Fiddler on the Roof has been a beloved musical since its first production on Broadway in 1964. The show is based on a collection of stories by Sholem Aleichem, and also a later book by Joseph Stein. A story filled with Jewish tradition, it has become a tradition itself, running for nearly a decade on Broadway alone, not to mention the numerous productions put on in theaters elsewhere since Jerome Robbins first directed and choreographed it. It got a film adaptation in 1971, as well.
Shrewsbury Youth Theatre has given the community a wonderful gift this late July weekend. Attendees will get the songs and tradition of Fiddler on the Roof that many already know and love, but with a dash of youthful exuberance with Fiddler on the Roof, Jr.
Set in the village of Anatevka in the early 1900s, Fiddler on the Roof follows a community of Jewish people clinging to their faiths and family traditions in Czarist Russia. The world around them is changing, as the poor milkman Tevye notes to himself and to the audience, but he and some of the other elders are trying their best to keep their heads in their work and their obligations to God and their families. Still, as time rolls on, Tevye sees through the romantic choices of his eldest daughters that love conquers tradition every time. Each of the daughters chooses a spouse that is not chosen for them, which goes against all that Tevye and his wife Golde have known. Although Tevye disagrees, he soon learns that his daughters’ hearts are stronger than his desire to maintain the ways of his ancestors. Tradition is forced to be broken time and again, as is evident in the closing of the show, when the Russian forces outside of the village are seeping more and more pressures into Anatevka.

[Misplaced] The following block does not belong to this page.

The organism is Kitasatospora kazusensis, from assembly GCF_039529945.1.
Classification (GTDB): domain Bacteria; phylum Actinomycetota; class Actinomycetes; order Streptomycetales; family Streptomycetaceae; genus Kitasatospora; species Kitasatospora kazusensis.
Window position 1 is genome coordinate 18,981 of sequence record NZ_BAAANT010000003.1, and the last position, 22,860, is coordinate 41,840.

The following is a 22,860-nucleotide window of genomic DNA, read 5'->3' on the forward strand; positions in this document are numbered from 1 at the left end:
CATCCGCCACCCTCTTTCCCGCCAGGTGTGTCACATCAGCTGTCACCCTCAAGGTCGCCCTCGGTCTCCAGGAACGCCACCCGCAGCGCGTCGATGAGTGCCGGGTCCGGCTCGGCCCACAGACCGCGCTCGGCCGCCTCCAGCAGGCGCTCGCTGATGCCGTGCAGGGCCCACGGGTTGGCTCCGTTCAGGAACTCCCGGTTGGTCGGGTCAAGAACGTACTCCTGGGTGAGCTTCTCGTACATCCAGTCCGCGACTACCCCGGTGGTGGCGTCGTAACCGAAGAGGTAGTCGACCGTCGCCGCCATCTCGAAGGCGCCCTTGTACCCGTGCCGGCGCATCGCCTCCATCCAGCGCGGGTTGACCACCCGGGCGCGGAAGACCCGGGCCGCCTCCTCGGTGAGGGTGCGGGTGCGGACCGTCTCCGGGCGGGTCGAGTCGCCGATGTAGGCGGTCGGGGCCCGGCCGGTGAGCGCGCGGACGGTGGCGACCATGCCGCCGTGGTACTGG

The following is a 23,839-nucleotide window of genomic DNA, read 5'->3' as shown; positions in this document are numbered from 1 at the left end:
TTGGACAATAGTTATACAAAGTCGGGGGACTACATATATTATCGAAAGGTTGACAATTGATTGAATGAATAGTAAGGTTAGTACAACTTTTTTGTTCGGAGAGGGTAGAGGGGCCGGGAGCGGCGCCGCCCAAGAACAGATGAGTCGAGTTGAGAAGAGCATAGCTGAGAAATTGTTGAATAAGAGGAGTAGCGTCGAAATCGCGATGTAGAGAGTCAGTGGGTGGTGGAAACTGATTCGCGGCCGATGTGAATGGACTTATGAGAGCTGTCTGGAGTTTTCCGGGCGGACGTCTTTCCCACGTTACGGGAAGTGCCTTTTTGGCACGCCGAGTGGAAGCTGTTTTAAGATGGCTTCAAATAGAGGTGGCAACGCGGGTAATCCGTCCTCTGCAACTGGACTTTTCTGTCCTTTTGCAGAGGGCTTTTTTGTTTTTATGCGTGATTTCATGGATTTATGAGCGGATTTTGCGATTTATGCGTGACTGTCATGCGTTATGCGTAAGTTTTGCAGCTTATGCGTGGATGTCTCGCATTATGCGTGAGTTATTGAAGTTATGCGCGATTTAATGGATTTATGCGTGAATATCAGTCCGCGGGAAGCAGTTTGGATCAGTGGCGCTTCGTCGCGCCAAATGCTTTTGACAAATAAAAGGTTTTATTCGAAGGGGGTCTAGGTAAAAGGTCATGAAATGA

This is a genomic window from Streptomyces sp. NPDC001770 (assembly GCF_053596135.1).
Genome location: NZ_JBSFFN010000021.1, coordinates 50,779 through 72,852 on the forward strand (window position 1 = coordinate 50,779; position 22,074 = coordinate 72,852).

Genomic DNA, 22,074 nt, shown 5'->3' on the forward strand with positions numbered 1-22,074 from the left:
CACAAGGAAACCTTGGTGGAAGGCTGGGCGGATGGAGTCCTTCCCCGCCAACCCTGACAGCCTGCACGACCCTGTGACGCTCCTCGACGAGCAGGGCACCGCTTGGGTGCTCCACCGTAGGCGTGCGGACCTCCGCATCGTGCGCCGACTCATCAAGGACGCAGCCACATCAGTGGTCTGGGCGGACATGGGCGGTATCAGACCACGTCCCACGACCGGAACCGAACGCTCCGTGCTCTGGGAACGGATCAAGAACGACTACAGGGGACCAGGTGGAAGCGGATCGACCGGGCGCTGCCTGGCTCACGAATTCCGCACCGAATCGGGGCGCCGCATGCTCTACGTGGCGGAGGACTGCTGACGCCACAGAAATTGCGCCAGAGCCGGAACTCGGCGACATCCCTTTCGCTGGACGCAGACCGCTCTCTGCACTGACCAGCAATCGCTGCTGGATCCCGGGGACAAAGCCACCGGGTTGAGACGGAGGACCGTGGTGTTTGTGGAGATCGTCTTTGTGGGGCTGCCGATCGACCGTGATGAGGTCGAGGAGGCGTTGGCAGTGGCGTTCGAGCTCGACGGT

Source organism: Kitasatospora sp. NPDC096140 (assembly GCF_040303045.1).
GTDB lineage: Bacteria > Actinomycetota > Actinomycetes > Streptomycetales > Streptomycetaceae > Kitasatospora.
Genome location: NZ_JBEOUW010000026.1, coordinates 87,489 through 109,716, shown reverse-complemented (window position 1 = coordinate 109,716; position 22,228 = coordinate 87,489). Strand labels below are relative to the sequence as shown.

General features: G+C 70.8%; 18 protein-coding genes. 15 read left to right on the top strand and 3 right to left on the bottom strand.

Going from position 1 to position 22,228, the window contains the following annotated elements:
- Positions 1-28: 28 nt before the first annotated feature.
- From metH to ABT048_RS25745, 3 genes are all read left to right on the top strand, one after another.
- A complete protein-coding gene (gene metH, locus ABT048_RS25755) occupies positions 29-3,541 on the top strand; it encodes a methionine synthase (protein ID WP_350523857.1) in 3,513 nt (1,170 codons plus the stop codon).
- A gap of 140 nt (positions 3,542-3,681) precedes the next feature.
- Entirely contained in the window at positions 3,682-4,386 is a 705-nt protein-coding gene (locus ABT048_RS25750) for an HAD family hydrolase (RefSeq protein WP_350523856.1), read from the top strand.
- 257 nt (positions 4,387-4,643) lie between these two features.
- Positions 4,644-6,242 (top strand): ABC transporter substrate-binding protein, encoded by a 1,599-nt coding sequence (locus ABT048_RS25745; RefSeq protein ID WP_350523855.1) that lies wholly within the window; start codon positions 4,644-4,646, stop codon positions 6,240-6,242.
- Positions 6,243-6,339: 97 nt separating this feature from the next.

For a show with so much adult content, the young actors and actresses of Shrewsbury Youth Theatre exude remarkable maturity. (The age range of the cast of about 60 seems to be from about 5 to 15.) While there is the expected straying of a dancer from a chorus line from time to time, and a lost line here and there, the overall sharpness of the production is satisfying, even more so when considering the fact that this is likely the first of any stage that these fresh actors have been on. Because it is a “junior” version of the original show, it is cut in half. Many of the musical numbers have been omitted, and a few scenes. The audience can rest assured that they will still get the beloved musical numbers most well-known from the show, including “If I Were a Rich Man” and “Sunrise, Sunset.” Actor Michael Curdt, who carries a great deal of the lines and plot as Tevye, does a great job. His humorous asides to the audience are lovable. Golde, played by actress Nataleigh Scheller-Houska, exudes strong feminine assurance, and each of the daughters had excellent vocal range. The relationship between Hodel (Abby Bennett) and Perchik (Isabelle Koenen) was especially endearing. Julia Harris gives a sassy and giggle-inducing performance as the matchmaker Yente. Here and there a line is dropped or under-enunciated, but nothing that would ruin the show for an audience member who is not familiar with the show to a tee.
The show’s music is solely recordings, including the iconic fiddling of the fiddler on the roof. This was a tad disappointing, but didn’t ruin the effect of the show. The actors and actresses had enough vocal talent to make up for this. There were a few times that the recording seemed to skip, which was a tad distracting, and after intermission, it became difficult to hear the actors and actresses over the volume of the music.
Lighting and set was minimal, as well as costuming, which seemed fitting for a show rich in tradition. Crew running was smooth.
The thumbs up for this show is earned to director Cindy Kessler and her young thespians largely due to its success in displaying the tradition of a beloved musical, while threading in some adorable, excited, fresh faces.
Fiddler on the Roof, Jr. has remaining shows this July 21 through 23 at the Shrewsbury Community Center in Shrewsbury, Mo. Showtimes at 7 PM. Contact Shrewsbury Youth Theatre: (314) 647-1003 or Lauren Mayer at LMayer@cityofshrewsbury.com .